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Tuesday, May 28, 2024

Gregor and Aleut leave Warsaw and will live in Prague

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Two polar bears from the Warsaw Zoo, brothers Gregor and Aleut, will soon set off on a journey from Warsaw's Prague to their new home in Prague, Czech Republic. You can visit them before leaving only for the next few days.

“We have the last few days ahead of us to visit Gregor and Aleut, the only polar bears in Poland. Next week, our celebrities are going on a journey from Warsaw's Prague to their new home in Prague, Czech Republic. We guess this news may sadden lovers of the polar brothers, It's not easy for us either,” the Warsaw Zoo announced on social media.

It noted that the decision to move them was made together with the species coordinator as part of the activities of the European Association of Zoos and Aquariums – EAZA, of which the Warsaw Zoo is a member.

An intimate farewell and congratulations

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“The species coordinator decides where the animals will find the best new home, because he has full knowledge of all the individuals in the world's zoos. Ideas for matching our bachelors are also important,” the zoo added.

Next Monday at 10 the zoo is organizing an intimate farewell for Gregor and Aleut. This will be an opportunity to meet the director of the Warsaw Zoo, Dr. Andrzej G. Kruszewicz, as well as with the bears' guardians – Kasia and Maciek, who have been taking care of the bears for the last 11 years.

From May 11 to 13, you can also bring a card for Gregor and Aleut and photos of the teddy bears and leave them in a wicker basket at the entrance to the zoo from ul. Ratuszowa.

“The drawings, cards and wishes will go with the teddy bears to their new home, and their photos will be given to their guardians – Kasia and Maciek,” the zoo said.

Grześ and Ali can be visited until the end of the day on Monday, May 13. Then the bears will prepare for their journey.

They came to Warsaw as three-year-olds

Aleut and Gregor are polar bears born on December 2, 2010 in Nuremberg. April 17, 2013 at 15.15 Gregor and Aleut crossed the gate of the capital zoo as youngsters of almost three years old. They traveled from the Netherlands to Warsaw by car, and the cost of this undertaking was EUR 1,800.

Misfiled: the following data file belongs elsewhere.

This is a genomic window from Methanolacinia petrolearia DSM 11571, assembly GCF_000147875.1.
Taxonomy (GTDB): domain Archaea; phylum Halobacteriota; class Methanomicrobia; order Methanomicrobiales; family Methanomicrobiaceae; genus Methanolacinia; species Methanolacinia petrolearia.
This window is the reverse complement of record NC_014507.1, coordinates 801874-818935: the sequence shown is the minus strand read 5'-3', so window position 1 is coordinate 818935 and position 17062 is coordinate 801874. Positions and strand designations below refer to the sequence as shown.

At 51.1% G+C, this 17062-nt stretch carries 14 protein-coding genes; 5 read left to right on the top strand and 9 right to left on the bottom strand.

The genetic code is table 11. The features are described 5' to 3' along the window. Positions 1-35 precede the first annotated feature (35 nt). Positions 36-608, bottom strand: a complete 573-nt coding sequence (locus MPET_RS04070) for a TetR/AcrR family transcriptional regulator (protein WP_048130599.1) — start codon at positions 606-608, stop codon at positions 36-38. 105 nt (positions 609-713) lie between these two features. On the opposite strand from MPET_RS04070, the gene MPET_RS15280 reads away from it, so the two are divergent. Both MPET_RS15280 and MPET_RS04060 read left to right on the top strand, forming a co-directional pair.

The polar bear is considered one of the largest land predators in the world. Most adult males weigh from 300 to 700 kg and reach a length of up to 3 m. The female is usually twice as small and weighs about 150-300 kg, and her body length is around 2 m. The largest polar bear was captured in 1960. in Alaska, a male weighing 1002 kg.

The polar bear is also called a white bear because of the color of its fur. The white color is an excellent camouflage because most of the year the area where it lives is covered with a thick layer of snow. However, in fact, a polar bear's fur is not white at all, but transparent. It is made up of thousands of hairs that are filled with air. The light reflects off the fur and gives the impression that it is white.

A polar bear's skin is black, so it absorbs the sun's rays, which heat its body. With age, the hair coat turns yellow. The fur of a bear kept in captivity usually turns green in much warmer and more humid conditions than natural ones. The greenish color comes from the fact that the animal's empty hair tubes are an ideal place for algae to grow.

The polar bear is well adapted to living in low temperatures. Waterproof, thick, dense fur and a huge 10-centimeter layer of subcutaneous fat protect it against hypothermia. The short tail and small ears also reduce heat loss.

Formerly a sea bear

The polar bear is an excellent swimmer, as evidenced by the streamlined shape of its body, wide paws and fingers partially connected by a web. It dives with its eyes open and nostrils closed. It can stay under the water surface for up to 2 minutes and swim at a speed of 10 km/h. Moreover, its former common name is sea bear, which is a translation of its Latin name Ursus maritimus. Some researchers classify it as a marine mammal, alongside species such as seals and dolphins.

The polar bear is a typical carnivore. The diet of bears in the zoo also consists mostly of meat, mainly beef and fish, although it also includes vegetables and fruits, honey, nuts and branches. They drink 200 ml of cod liver oil every day, but their greatest delicacy is mayonnaise.

In nature, a polar bear, in order to cope with harsh climatic conditions and stay alive, eats significant amounts of fat, which is associated with the intake of large amounts of vitamin A. Its excess is dangerous to health, which is why the bear stores its surplus in the liver. There have been cases of poisoning with this vitamin among people eating bear liver.

The Capital Garden noted that Gregor and Aleut are friendly bears who spend their time sleeping, eating and playing.

Main photo source: Warsaw Zoo

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